FOR IMMEDIATE RELEASE: Our Common Woods at National Aboriginal Day Celebration Public Art Installations Unveiled on Halifax Common as Part of National Aboriginal Day

PRESS RELEASE
FOR IMMEDIATE RELEASE: Wednesday, June 21st, 2017
Our Common Woods at National Aboriginal Day Celebration
Public Art Installations Unveiled on Halifax Common as Part of National Aboriginal Day
Halifax, NS:  On the morning of Wednesday, June 21st, scores gathered on the Halifax North Common in celebration of National Aboriginal Day. At 10:00 am the ceremonies began with dancing an the unveiling of public art pieces some four years in the making.  Part of a project which began in 2014 when maple and elm trees were felled to accomodate road work around the Halifax Common, Our Common Woods is an effort to return these same trees to the landscape as public art installations.
The ceremony brought together all elements of the initiative, with speakers from Halifax Regional Municipality, the Mi’kmaw Friendship Centre, The Deanery Project, and the artists all present and taking a moment to speak to their experiences, and the importance of connecting community members with the trees which once grew on The Common.

 “Through “Our Common Woods” we hope to connect people with opportunities to better understand the integral nature of trees in our communities.”

 Said Halifax Mayor Mike Savage of the project while on stage at the event.  

 The installations, by local artists Alan Syliboy, Erin Phip, Gary Staple, Theo Heffler, and Steve Sekerak function as park-scape furniture, and iconic sculptural pieces. When speaking about his work Mi’kmaw Sign Post and it’s intentions Alan Syliboy offered:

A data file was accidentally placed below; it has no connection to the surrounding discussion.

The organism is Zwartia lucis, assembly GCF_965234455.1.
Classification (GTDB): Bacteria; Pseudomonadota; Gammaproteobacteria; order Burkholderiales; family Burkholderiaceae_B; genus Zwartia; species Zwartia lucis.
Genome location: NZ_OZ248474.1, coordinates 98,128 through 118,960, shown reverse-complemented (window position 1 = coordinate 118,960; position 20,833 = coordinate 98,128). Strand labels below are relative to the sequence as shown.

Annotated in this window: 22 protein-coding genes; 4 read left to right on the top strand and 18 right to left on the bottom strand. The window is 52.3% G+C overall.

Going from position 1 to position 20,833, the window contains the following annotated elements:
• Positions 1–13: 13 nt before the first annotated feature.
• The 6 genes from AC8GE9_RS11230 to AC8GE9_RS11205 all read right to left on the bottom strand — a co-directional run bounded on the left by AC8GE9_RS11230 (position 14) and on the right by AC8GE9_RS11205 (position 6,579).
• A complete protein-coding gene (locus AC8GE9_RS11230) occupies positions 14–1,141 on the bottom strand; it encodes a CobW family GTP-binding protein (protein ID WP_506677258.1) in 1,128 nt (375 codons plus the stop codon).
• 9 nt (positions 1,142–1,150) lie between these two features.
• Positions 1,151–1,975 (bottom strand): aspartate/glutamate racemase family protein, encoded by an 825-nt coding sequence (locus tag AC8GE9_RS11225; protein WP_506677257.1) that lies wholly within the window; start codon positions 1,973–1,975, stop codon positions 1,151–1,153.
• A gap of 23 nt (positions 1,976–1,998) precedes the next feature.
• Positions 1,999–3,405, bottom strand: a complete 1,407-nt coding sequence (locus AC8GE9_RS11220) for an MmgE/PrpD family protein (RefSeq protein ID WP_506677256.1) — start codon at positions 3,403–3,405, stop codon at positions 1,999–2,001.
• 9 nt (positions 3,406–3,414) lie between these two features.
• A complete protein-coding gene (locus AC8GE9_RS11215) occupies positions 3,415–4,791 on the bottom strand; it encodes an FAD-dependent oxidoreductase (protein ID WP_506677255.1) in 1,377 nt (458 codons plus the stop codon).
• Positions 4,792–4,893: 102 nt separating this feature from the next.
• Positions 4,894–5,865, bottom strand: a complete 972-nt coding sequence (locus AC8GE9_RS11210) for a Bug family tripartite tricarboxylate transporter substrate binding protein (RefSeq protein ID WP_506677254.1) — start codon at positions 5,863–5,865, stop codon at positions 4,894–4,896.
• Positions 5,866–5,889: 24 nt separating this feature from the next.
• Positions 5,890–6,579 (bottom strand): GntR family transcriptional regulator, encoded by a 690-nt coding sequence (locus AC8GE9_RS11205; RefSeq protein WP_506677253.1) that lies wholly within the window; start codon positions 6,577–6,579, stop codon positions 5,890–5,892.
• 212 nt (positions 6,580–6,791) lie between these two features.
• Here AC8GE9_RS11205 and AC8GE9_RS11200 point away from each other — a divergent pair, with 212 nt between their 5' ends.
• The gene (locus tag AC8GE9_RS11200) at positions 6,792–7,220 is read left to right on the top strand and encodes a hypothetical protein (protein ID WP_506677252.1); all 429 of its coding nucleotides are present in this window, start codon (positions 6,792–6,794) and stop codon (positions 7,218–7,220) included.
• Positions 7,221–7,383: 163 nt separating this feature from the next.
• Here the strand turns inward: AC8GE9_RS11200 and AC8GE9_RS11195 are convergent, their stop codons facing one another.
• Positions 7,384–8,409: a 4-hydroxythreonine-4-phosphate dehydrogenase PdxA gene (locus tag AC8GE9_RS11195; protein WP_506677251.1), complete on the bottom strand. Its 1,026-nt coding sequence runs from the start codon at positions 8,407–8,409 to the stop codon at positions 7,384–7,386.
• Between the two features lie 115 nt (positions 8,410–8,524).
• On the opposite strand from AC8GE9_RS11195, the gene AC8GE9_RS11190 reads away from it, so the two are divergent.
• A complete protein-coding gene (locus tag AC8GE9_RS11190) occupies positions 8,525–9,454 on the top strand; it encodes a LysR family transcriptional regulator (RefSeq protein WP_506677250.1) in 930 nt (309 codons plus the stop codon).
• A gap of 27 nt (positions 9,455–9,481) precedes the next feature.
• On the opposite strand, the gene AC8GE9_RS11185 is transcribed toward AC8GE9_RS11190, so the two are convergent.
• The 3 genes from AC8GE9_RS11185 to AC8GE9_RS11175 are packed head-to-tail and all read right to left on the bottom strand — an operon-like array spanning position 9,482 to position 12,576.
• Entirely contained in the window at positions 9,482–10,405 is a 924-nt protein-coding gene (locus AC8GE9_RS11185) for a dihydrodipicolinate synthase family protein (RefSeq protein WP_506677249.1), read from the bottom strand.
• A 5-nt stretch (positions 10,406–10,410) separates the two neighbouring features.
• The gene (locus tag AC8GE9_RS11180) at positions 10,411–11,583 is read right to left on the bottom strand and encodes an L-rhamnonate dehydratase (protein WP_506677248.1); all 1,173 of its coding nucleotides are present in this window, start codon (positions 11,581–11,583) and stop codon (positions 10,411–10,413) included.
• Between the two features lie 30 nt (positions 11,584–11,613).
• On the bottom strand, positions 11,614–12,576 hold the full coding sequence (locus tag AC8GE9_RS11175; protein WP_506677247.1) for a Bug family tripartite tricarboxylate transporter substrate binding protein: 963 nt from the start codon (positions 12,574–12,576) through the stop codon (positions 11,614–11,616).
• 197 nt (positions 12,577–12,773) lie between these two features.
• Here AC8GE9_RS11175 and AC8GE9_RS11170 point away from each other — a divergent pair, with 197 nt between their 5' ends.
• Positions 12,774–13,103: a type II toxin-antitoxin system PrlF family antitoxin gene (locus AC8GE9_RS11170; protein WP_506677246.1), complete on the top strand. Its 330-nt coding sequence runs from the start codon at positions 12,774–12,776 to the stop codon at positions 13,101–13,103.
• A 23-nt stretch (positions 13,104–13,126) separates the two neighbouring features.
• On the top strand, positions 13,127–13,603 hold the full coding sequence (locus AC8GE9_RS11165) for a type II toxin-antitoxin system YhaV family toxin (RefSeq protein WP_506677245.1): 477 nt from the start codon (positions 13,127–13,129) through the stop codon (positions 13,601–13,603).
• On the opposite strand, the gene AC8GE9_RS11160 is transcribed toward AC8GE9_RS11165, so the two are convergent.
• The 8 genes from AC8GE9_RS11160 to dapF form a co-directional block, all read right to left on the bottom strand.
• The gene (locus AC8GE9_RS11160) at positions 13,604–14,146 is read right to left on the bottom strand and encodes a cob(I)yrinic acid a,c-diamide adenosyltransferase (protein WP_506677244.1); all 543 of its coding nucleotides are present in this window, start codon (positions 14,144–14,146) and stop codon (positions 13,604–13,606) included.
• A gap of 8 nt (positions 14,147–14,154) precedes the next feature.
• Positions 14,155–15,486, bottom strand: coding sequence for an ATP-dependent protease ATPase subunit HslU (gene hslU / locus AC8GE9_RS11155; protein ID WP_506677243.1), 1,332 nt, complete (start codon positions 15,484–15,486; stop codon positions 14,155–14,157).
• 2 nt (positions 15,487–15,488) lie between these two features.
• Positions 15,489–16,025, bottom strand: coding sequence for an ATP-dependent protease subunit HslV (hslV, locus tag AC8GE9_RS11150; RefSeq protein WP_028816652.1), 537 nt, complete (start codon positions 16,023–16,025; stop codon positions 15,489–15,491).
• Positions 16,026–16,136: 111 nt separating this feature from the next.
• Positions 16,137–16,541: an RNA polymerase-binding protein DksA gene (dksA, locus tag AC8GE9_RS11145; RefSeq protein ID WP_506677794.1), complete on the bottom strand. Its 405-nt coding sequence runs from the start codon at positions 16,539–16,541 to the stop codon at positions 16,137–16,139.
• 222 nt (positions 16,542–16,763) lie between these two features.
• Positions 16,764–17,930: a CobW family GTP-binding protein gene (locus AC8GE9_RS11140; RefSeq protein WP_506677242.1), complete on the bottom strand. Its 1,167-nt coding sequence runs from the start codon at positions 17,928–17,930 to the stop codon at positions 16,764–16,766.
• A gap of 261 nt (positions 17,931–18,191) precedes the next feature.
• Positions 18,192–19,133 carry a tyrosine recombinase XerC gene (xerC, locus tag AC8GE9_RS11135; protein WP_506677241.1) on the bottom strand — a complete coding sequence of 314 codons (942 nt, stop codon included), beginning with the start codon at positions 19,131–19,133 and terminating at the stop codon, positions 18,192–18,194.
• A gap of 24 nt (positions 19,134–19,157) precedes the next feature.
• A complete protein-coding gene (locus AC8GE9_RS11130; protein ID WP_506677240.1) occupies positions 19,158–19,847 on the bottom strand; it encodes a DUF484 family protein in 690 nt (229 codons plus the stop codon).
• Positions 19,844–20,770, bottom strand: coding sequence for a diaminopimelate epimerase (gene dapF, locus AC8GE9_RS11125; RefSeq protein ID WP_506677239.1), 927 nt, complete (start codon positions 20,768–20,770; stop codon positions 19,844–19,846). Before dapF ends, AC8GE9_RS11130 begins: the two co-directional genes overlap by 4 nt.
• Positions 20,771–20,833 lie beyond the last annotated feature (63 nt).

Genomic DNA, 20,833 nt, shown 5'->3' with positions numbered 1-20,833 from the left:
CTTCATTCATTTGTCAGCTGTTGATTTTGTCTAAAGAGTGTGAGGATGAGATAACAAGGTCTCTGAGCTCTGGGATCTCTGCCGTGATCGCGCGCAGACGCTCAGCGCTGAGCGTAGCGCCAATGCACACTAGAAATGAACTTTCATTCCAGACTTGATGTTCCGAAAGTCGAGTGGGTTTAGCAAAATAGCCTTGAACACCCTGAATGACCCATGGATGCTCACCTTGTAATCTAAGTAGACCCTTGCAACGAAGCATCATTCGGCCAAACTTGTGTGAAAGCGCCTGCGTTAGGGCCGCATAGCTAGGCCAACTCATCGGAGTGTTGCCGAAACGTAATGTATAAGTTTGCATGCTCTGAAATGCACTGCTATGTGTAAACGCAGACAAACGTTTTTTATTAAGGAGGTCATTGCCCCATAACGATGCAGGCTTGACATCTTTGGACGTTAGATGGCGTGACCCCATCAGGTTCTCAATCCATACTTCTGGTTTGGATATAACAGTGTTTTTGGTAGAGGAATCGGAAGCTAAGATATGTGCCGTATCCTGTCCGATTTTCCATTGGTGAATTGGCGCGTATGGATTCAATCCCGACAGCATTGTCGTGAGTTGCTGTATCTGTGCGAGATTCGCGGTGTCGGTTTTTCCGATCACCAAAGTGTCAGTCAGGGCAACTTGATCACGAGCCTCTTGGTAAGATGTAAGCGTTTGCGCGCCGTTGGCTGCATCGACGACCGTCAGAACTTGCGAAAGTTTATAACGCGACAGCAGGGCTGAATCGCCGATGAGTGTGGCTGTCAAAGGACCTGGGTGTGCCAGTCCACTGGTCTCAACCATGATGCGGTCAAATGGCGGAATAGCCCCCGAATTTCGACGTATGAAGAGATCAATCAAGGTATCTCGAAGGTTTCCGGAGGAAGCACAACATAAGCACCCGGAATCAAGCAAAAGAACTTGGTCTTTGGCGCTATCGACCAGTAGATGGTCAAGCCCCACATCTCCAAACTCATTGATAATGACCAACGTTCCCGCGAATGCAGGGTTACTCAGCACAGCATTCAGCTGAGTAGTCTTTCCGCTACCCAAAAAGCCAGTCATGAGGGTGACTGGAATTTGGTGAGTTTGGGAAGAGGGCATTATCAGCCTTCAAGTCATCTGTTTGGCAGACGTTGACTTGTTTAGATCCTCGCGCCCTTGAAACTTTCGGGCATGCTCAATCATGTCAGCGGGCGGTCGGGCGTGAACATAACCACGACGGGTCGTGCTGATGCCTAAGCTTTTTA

“We can see ourselves here, we are planted in this land, this is a permanent fixture in this park, in this city. We can see ourselves in it.”

 National Aboriginal Day celebrations continued throughout the day, with dancing, a marketplace, food, and numerous presentations and workshops held into the afternoon.

 About Our Common Woods: Our Common Woods is an initiative to promote and operate under principles of sustainability and placemaking by the Halifax Regional Muicipaltiy, in association with The Deanery Project — the organization commissioned to facilitate and curate Our Common Woods. The trees, ranging in age from 40 to 120 years old, which would have otherwise gone to landfill, have instead been given new purpose through this project.

 About The Deanery Project: The Deanery Project is an arts and environmental learning centre located in Ship Harbour, on the Eastern Shore. Situated on 25 acres of woodland oceanfront The Deanery offers programming with an emphasis on environmental sustainability, community strengthening, artistry, and natural building.

Lauren Latour

Communications Coordinator 2017.

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